While your recent article on the Chabbad Movement's discovery of Hoboken shed some light on their mission and presence in our community, your reporter overlooked Hoboken's rich Jewish history and the thriving community in our midst, including the United Synagogue of Hoboken, heir to over one hundred years of Jewish settlement in Hoboken.
Hoboken's first Jewish settlers arrived in the 1860's from Germany along with Lutherans, Dutch Reform, Catholics and others. Congregation Adas Emunah was founded during the 1860's as Hoboken's first synagogue or temple as the Reform Movement then and now often named congregations. Its former edifice still stands on the east side of Garden Street between Sixth and Seventh Street. When its members and the congregation itself relocated to Leonia in the 1960's, the building became a Pentecostal church until the nineties when it "converted" to a more recently popular Hoboken "religious" movement, "Condominiumism."
The United Synagogue of Hoboken has been fortunate to receive a number of stained glass windows from the Adas Emunah building's developer during its transformation to residential use. Those windows will eventually be incorporated in the historic restoration of the Star of Israel building of the United Synagogue of Hoboken. We will thus help preserve the memory of the Adas Emunah congregation.
When my wife Marilyn and I moved to Hoboken in 1974, the United Synagogue of Hoboken became the spiritual home where we re-connected with our traditions. Although the congregation had, by then, been dwindling for some time, we saw a bright future for Hoboken and ourselves. For us, our love affair with Hoboken and the "Shul" remains as fresh for us as the day we climbed the PATH stairs from our previous life in Manhattan's Chelsea neighborhood. We have enjoyed every moment playing and living our part of sustaining Jewish traditions and values. It has been with much joy that we have formed and continue to enjoy relationships both secular and spiritual with many of our neighbors and friends; lay members and leaders of many Hoboken churches and their clergy, agnostics, atheists and the totally unaffiliated.
Between the Civil War and World War II, Hoboken was home to five synagogues. The pogroms of Europe and the promise of the American Dream brought thousands of Jews to Hoboken between 1870 and 1945. The three principal orientations to Jewish spiritual life were a vibrant presence in Hoboken: Reform, Conservative and Orthodox, Hoboken's Jewish community could choose among five houses of worship. They were: Congregation Adas Emunah (Reform), the Moses Montefiore Synagogue (Orthodox), the Grand Street Synagogue (Orthodox), the Star of Israel Congregation (Orthodox) and the Hoboken Jewish Center (Conservative). After World War II, Hoboken's hard times and the appeal of the suburb saw the rapid decline and closing of all but three of Hoboken's synagogues. In 1948, the Star of Israel Congregation at 115 Park Avenue merged with the Hoboken Jewish Center at 830 Hudson Street to form the United Synagogue of Hoboken.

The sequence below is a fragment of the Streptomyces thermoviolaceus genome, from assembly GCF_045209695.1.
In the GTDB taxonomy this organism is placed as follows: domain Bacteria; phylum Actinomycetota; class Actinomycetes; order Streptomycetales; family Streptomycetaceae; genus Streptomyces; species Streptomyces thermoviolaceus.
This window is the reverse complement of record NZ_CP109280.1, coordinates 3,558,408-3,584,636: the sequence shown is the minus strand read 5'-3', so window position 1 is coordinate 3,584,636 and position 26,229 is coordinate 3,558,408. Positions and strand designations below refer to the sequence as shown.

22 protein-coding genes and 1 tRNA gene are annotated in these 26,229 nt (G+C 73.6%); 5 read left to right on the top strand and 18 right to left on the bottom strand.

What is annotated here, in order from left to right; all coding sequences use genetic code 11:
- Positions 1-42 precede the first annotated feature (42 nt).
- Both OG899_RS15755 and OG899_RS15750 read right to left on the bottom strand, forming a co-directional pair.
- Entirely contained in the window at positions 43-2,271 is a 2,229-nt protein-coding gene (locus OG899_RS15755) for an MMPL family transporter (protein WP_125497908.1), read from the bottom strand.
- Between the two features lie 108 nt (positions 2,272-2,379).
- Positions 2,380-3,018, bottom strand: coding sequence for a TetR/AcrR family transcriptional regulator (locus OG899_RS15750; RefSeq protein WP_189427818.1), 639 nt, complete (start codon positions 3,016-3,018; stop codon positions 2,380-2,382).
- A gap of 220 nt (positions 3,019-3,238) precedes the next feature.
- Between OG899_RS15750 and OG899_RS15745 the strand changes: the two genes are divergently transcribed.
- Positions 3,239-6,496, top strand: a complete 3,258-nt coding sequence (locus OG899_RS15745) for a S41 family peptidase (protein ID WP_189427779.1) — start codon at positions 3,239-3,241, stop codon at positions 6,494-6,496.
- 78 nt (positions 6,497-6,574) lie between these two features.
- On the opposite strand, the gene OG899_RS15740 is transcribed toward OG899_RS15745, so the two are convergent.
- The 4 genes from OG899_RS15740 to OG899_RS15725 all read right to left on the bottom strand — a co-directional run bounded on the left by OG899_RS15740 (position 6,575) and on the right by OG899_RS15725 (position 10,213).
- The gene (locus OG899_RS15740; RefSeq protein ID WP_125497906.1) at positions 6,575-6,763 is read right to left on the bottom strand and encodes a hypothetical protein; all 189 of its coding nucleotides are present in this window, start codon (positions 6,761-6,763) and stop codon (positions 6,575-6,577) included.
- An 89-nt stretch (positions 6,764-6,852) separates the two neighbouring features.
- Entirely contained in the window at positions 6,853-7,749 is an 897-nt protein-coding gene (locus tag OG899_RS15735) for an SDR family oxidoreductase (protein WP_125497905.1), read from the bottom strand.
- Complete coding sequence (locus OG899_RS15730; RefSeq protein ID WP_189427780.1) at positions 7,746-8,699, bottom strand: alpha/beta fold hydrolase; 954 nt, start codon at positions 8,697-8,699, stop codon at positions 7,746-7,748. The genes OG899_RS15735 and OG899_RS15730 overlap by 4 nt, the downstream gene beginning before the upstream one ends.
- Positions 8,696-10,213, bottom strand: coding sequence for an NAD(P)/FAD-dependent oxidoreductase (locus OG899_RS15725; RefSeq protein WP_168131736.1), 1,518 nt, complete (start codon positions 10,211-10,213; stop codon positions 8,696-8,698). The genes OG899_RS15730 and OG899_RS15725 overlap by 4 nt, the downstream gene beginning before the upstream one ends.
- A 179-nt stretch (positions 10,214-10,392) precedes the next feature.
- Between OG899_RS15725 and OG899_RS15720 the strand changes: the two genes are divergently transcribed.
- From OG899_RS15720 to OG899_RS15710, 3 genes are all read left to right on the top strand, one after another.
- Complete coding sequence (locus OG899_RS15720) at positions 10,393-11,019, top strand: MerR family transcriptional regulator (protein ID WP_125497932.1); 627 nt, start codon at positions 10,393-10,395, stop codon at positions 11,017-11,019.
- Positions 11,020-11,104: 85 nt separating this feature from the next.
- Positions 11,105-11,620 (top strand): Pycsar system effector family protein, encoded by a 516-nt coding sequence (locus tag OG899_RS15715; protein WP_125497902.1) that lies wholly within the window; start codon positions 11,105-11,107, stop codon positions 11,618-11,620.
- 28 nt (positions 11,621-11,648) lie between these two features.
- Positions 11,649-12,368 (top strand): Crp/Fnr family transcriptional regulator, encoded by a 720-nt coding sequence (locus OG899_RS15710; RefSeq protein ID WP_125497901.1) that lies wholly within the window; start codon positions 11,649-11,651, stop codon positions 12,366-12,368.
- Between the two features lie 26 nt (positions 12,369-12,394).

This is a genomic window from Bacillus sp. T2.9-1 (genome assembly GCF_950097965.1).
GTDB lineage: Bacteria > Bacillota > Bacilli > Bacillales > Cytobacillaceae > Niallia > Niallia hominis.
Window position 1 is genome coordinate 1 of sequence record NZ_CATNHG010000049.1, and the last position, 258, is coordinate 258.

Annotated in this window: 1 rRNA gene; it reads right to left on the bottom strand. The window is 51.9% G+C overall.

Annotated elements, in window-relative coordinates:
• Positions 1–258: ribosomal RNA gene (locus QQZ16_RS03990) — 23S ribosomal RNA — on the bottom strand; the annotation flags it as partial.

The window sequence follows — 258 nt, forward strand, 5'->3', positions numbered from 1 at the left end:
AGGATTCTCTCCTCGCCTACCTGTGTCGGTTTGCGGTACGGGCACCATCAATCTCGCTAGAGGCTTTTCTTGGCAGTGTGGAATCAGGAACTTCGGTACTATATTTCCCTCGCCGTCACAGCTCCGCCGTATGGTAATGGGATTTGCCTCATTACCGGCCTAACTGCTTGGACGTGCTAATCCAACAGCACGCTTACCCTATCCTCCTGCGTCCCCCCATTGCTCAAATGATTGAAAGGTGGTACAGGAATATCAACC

Today, the United Synagogue flourishes. We can hardly believe that so many of our dreams for our little congregation are being realized. From being the youngest couple in an aging group of senior citizens in the 1970's, we can now hold the babies of new families rooting and raising their children in Hoboken. In 1998, the United Synagogue sold its aging and rapidly fading brownstone at 830 Hudson Street. With the proceeds, the United Synagogue's youthful and growing membership mounted a successful capital campaign to build a 4,000 square foot annex to the Star of Israel building at 115 Park Avenue. Our Kaplan Learning Center hosts a pre-school, after school Hebrew classes, bar and bat mitzvah classes, adult education and the Jewish Family and Counseling Center until its recent relocation to quieter office space down the block. Our annual auction and cabaret are sellouts. During any given week, visitors to 115 Park may observe a choir deep in rehearsal, a vibrant Karate class, Hebrew conversation groups, toddler groups preparing for Shabbat through song, dance and prayer, a Cub Scout Pack working on a project, etcetera, etcetera. Programs are open to members and non-members. Of course, there is a full schedule of religious services from weekly Sabbath or Shabbat services to the annual cycle of Jewish festivals and holidays.
Our gifted rabbi and teacher, Robert Scheinberg, leads services often also led by knowledgeable members. He teaches and speaks throughout Hoboken and Hudson County. The United Synagogue of Hoboken is noted for its warm, participatory and welcoming style. Our active young adult programming is also a magnet for many young professionals settling in Hoboken.
While we value the sincerity of our Chabbad "shaliach" or messenger seeking to awaken greater appreciation or a Jewish lifestyle among the unaffiliated, we encourage the Reporter to dig a little deeper in the future when covering the Jewish scene in Hoboken.
Past President (and Cheerleader)
United Synagogue of Hoboken